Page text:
Presented by Liquid Architecture and the Monash University Museum of Art | MUMA
The future is hard to see from here, but perhaps we can hear it coming.
Parisian-born artist Félicia Atkinson’s multifaceted work embraces improvisation, science-fiction, composition, chance, noise, abstraction and poetry. Her sound palette draws from the history of electronics, musique concrète, field recordings and improvisation through the use of guitar and piano, abstract distortions, text-sound and infra bass.
At Sound Spaces, Félicia will present a new work for voice, electronics and found sounds called ‘Vermillion’ which responds to the exhibition Future Eaters by drawing on J. G Ballard’s collection of essays ‘Vermillion Sands’ (1971). Rooted in her experiences of deserts this live set will be escapist, textual and at times concrete.
Félicia’s recent album ‘Hand in Hand’ has generated a great deal of curiosity, excitement and intrigue, with Fact Magazine writing that Atkinson takes “the dying bleat of obsolete technology, the crack and stutter of her own voice, the atonal clatter of intuitively-played instruments – and sculpts them into flawless vignettes that lodge themselves deep in the psyche. Like the dystopian science fiction it references, Hand in Hand is bewitching, intense, meditative and at times, deeply unsettling.”
In an attempt to preference the aural over the visual in our dreaming, Gail has been speculating as to what art in the future will sound like. The result is a body of ficto-critical material that explores the Future Human — the integration of technology and biology resulting in trans- and post-human conditions; and the Future City — the exploitation of the sonic potentials of the new cities we imagine. For this performance, Gail will create a live mash-down of her sonic speculations offering a fractured forecast of the future of listening.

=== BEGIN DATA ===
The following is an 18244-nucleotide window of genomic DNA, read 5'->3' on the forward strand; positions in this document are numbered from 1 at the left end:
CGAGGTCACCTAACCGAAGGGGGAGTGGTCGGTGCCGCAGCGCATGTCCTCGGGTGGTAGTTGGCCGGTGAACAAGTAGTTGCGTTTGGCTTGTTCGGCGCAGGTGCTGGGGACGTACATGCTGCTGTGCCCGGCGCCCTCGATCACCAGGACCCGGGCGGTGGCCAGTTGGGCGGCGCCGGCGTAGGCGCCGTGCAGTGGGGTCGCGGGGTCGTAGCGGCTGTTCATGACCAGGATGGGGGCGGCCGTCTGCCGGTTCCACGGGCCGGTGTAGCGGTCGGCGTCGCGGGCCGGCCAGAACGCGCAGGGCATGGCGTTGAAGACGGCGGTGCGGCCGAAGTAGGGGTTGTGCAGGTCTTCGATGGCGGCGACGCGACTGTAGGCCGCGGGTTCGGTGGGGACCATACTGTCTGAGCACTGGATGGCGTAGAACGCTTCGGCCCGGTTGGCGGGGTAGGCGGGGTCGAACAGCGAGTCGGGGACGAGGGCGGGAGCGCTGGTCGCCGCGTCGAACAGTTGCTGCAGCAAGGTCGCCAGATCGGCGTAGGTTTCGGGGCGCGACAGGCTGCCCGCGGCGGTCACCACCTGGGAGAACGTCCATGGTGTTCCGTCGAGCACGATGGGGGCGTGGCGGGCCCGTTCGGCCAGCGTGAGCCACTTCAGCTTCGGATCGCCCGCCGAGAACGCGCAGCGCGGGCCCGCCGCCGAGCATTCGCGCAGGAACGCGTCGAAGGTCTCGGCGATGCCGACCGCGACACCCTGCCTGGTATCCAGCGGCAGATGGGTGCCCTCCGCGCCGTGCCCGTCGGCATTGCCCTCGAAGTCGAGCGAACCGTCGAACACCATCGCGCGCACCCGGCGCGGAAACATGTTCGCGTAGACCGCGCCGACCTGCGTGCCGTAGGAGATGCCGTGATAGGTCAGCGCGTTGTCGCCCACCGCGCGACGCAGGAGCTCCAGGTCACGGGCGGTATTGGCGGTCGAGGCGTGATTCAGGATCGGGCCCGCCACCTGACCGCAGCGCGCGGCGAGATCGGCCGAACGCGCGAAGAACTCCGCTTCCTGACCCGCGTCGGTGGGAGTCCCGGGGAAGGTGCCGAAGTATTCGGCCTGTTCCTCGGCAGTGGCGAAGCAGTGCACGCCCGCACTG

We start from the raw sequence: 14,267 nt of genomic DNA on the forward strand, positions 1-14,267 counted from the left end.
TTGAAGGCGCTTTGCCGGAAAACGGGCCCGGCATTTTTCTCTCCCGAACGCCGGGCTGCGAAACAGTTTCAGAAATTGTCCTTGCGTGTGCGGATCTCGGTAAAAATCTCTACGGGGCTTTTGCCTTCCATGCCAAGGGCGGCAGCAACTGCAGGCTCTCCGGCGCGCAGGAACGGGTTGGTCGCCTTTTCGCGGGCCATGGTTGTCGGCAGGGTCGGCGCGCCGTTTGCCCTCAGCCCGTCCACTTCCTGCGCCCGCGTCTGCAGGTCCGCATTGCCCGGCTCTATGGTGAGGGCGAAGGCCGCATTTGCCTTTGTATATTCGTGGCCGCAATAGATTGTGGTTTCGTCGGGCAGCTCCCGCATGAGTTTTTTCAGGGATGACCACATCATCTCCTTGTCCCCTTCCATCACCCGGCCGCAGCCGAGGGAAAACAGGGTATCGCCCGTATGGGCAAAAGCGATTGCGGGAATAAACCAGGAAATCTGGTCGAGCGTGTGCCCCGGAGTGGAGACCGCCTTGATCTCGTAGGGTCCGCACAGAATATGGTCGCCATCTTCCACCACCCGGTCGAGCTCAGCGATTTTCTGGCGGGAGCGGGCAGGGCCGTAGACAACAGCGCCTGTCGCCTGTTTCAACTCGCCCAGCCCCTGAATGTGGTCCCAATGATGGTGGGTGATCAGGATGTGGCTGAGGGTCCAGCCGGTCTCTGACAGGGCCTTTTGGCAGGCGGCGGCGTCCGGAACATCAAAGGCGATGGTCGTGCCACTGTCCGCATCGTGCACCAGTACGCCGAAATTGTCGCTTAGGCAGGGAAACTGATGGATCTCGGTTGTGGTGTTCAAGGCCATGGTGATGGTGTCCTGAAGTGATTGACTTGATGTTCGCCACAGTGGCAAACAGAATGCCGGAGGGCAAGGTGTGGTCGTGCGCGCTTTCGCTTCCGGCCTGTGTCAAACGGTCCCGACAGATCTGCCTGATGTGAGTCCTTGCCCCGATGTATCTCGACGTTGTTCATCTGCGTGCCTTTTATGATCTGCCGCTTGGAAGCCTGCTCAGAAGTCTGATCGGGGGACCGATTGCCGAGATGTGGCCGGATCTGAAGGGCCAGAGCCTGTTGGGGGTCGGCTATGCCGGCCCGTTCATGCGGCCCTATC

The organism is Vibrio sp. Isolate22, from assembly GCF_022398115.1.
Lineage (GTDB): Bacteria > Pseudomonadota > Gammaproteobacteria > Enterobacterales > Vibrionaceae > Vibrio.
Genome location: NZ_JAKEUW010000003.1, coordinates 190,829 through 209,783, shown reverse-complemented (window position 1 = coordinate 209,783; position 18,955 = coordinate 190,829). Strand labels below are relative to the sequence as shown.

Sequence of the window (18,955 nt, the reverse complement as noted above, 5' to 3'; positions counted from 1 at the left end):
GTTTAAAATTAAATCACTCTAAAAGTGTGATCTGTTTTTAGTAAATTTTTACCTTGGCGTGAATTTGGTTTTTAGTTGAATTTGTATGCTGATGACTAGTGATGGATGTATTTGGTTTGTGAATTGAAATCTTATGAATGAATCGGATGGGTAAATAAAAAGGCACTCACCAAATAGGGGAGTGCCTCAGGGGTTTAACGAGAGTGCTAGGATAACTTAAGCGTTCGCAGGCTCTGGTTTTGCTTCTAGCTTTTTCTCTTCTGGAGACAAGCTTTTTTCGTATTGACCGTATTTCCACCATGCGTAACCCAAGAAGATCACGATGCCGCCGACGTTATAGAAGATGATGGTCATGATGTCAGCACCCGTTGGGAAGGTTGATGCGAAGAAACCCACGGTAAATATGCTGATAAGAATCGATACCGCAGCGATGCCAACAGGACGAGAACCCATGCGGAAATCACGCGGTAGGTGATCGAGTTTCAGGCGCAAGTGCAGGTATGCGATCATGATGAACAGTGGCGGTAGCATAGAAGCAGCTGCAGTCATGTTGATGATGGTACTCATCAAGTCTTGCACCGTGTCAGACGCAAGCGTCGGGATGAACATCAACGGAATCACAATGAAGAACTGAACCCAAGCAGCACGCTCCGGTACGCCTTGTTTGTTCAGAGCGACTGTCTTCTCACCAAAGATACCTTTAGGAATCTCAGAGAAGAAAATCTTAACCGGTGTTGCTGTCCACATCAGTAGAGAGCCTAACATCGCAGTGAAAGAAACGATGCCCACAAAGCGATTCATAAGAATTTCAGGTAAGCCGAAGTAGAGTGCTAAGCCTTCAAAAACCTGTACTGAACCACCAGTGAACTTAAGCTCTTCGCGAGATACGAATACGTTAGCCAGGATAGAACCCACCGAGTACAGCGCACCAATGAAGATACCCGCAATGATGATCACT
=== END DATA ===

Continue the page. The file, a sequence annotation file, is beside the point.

Gail Priest is a sound artist based in Katoomba (NSW) making experimental audio that explores the interaction of the figurative and the abstract, the machinic and the organic, the spoken and the ineffable. Recently she has been attempting to find a mode that brings together both her practice as a sound maker and as sound writer. This has manifested in the three year project Sounding the Future (2014-2017), and continues with her investigations into a poetic language of listening explored in her upcoming commission for Experimenta Make Sense (October 2017). Originally trained in theatre she has worked as a sound designer/composer for dance and theatre works, exhibits audio installations and releases experimental music in multiple formats. She is also a curator and writes extensively about sound and media arts, in particular for RealTime magazine, and was the editor of Experimental Music: audio explorations in Australia through UNSW Press (2009).
Sound Spaces is a performance series of experimental and improvised music organised by Francis E. Parker for Monash University Museum of Art. The series runs in parallel with MUMA’s exhibition program with occasional direct dialogues with particular exhibition projects.major supporters